🤓 Based on our data, we think this question is relevant for Professor Laird's class at IOWA.
We’re being asked to determine if the given molecule can exist as a pure enantiomer or not:
Recall that when nitrogen is bonded to three non-identical R-groups, nitrogen acts as a chiral center. This gives us a pair of enantiomers:
Indicate whether the following can exist as a pure enantiomer or not.
a) Yes, it can exist as a pure enantiomer.
b) No, it interconverts with its enantiomer.
c) This is not optically active, there is no stereocenter.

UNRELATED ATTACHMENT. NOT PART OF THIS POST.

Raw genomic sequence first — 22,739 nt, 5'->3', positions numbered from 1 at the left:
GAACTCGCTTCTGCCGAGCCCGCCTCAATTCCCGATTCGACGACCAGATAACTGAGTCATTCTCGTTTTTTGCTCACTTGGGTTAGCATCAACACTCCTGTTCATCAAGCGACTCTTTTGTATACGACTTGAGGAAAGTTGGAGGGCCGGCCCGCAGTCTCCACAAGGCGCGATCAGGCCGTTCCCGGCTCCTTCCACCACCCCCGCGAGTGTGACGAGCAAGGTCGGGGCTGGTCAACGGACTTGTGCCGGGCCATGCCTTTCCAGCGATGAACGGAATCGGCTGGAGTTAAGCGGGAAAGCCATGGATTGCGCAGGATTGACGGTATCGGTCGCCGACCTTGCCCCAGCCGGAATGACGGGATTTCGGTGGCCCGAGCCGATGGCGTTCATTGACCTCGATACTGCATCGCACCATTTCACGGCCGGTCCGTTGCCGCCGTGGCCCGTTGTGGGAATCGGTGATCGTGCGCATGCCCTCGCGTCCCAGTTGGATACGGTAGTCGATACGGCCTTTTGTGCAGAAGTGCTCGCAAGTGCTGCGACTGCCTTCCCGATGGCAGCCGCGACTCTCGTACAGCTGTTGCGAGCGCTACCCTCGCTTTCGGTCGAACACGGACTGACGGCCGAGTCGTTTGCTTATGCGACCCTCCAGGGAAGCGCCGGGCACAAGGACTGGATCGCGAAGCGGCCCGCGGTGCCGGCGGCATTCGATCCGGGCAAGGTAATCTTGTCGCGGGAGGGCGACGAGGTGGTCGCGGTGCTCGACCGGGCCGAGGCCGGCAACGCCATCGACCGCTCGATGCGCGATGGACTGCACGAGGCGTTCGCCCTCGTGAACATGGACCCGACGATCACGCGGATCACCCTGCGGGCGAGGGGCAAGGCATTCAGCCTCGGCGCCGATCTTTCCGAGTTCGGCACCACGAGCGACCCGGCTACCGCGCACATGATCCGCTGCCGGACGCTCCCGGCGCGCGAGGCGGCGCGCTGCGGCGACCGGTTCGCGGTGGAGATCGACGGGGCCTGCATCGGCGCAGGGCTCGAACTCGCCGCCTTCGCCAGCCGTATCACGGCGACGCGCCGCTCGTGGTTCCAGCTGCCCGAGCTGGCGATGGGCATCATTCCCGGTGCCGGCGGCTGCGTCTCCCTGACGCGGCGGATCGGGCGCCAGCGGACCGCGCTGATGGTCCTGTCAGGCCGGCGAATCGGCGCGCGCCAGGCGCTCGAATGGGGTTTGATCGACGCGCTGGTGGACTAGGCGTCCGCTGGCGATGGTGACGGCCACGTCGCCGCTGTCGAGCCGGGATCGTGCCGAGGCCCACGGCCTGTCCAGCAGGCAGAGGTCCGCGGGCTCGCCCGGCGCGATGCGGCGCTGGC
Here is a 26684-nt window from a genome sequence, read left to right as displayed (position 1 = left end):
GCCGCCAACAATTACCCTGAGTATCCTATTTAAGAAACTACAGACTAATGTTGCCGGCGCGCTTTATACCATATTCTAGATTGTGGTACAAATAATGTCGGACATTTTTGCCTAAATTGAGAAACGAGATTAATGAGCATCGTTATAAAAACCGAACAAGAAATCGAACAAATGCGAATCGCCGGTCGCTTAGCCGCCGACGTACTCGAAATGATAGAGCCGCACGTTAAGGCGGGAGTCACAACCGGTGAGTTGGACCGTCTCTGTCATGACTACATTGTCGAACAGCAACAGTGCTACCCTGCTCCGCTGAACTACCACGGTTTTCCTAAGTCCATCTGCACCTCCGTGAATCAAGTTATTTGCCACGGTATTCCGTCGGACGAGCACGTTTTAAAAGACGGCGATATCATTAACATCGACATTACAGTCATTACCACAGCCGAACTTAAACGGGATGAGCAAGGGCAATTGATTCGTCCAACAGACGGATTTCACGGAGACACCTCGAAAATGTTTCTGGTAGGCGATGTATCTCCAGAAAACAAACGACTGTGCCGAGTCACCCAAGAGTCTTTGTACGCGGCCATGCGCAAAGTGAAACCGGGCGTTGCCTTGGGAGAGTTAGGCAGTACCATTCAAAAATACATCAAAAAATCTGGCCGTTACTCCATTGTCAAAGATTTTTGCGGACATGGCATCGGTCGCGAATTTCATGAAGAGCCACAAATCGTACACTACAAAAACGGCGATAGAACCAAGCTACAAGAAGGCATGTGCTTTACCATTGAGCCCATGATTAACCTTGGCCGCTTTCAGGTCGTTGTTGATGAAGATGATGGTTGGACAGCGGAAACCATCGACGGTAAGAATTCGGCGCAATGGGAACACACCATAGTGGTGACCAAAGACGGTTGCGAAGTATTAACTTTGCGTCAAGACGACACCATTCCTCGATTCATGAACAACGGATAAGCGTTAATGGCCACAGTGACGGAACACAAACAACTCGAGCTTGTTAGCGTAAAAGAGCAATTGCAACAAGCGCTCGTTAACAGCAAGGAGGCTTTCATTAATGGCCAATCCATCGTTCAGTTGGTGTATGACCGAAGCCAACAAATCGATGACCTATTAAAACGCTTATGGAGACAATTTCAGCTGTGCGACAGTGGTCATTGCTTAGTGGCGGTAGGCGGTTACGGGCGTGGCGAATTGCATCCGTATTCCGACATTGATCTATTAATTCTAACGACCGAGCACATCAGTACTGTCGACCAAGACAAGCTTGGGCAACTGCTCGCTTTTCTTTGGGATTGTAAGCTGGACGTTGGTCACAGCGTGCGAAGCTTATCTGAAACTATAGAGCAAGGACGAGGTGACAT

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What scientific concept do you need to know in order to solve this problem?
Our tutors have indicated that to solve this problem you will need to apply the Non-Carbon Chiral Centers concept. You can view video lessons to learn Non-Carbon Chiral Centers. Or if you need more Non-Carbon Chiral Centers practice, you can also practice Non-Carbon Chiral Centers practice problems.
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What professor is this problem relevant for?
Based on our data, we think this problem is relevant for Professor Laird's class at IOWA.